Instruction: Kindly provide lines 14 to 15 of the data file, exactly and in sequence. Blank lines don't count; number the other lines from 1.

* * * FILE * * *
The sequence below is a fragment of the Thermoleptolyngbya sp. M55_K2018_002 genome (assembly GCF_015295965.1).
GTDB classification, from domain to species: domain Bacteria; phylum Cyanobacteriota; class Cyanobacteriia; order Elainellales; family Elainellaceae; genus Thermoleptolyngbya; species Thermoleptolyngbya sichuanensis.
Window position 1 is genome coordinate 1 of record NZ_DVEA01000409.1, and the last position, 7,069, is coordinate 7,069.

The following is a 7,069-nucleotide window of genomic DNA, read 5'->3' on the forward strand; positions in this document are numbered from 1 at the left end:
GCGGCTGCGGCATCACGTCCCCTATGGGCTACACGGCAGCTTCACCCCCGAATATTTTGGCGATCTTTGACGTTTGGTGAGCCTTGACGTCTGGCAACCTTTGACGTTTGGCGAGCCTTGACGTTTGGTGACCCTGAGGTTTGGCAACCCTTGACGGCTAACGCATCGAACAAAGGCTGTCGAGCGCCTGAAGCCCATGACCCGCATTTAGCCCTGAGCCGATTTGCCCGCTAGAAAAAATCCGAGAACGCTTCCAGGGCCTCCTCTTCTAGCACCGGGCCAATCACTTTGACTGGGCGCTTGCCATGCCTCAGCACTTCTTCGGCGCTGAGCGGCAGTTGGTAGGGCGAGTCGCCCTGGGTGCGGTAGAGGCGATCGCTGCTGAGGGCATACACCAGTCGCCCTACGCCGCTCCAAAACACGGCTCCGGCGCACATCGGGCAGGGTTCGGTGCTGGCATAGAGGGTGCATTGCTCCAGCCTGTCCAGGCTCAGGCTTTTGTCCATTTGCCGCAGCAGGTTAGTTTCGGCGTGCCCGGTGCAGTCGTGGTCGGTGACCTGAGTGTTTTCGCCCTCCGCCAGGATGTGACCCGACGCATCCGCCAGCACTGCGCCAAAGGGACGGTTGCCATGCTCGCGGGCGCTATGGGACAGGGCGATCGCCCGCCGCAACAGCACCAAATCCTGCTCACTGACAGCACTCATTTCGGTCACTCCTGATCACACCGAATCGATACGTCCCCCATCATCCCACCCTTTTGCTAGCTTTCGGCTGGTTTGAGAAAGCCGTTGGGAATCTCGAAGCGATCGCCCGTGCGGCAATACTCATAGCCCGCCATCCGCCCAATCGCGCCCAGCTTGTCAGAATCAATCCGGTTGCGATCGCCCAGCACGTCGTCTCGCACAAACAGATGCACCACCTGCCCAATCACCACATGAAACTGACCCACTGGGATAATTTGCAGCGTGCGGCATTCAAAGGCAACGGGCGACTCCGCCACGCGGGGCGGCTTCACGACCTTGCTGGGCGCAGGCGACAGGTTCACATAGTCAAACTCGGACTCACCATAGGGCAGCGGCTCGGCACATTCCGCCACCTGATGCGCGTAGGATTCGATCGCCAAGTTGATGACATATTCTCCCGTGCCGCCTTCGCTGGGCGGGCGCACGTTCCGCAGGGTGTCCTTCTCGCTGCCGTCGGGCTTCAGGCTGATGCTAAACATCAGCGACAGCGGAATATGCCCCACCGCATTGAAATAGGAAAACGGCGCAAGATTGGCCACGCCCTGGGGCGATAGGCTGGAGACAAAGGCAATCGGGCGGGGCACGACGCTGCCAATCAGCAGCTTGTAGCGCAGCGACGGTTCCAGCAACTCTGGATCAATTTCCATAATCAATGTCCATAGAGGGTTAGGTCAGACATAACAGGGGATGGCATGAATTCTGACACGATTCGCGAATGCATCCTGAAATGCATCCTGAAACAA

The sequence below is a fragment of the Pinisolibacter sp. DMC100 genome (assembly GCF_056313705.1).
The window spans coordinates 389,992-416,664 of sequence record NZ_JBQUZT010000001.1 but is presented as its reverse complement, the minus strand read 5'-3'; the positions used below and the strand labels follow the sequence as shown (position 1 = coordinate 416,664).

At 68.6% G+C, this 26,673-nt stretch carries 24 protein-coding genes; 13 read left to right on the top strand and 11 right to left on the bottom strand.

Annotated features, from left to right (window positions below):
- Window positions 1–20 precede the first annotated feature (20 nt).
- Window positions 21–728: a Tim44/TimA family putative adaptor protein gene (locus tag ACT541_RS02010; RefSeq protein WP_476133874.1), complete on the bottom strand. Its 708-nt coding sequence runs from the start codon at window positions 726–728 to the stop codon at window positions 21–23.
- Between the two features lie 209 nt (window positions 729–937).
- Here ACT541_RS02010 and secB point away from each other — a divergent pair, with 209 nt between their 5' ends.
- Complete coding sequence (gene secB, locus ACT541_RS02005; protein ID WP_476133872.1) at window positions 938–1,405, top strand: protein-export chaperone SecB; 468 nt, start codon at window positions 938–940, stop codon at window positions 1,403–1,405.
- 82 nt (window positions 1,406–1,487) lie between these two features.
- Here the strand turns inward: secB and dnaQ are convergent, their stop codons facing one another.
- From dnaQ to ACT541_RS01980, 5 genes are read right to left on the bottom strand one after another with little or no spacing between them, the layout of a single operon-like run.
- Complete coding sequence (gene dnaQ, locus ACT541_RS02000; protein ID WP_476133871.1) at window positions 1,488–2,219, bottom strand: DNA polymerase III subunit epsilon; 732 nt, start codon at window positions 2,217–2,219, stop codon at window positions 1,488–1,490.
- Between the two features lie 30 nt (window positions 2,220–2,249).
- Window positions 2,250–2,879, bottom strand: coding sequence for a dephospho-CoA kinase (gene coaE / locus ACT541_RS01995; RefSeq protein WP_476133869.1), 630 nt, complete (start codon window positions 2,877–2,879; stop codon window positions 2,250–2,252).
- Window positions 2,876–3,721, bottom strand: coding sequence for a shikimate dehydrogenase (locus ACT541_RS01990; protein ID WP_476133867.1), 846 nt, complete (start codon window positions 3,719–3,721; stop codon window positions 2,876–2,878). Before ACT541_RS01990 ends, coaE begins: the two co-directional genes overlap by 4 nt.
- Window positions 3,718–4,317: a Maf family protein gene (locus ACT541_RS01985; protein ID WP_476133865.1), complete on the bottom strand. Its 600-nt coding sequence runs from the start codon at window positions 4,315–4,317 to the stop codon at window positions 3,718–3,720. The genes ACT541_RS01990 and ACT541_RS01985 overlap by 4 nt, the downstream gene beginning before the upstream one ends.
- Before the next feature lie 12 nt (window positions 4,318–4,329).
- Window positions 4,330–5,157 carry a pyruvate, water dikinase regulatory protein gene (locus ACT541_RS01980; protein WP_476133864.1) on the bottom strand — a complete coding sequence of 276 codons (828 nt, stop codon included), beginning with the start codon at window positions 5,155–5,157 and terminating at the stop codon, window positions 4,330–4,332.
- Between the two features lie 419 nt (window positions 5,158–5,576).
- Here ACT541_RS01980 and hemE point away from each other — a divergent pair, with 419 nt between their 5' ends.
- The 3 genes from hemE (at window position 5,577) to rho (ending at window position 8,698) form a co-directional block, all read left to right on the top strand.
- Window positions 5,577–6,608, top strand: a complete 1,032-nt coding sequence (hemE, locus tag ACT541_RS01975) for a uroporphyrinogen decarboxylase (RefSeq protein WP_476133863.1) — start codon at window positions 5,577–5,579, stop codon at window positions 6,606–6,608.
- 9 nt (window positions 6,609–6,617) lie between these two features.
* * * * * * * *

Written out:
- Complete coding sequence (gene secB, locus ACT541_RS02005; protein ID WP_476133872.1) at window positions 938–1,405, top strand: protein-export chaperone SecB; 468 nt, start codon at window positions 938–940, stop codon at window positions 1,403–1,405.
- 82 nt (window positions 1,406–1,487) lie between these two features.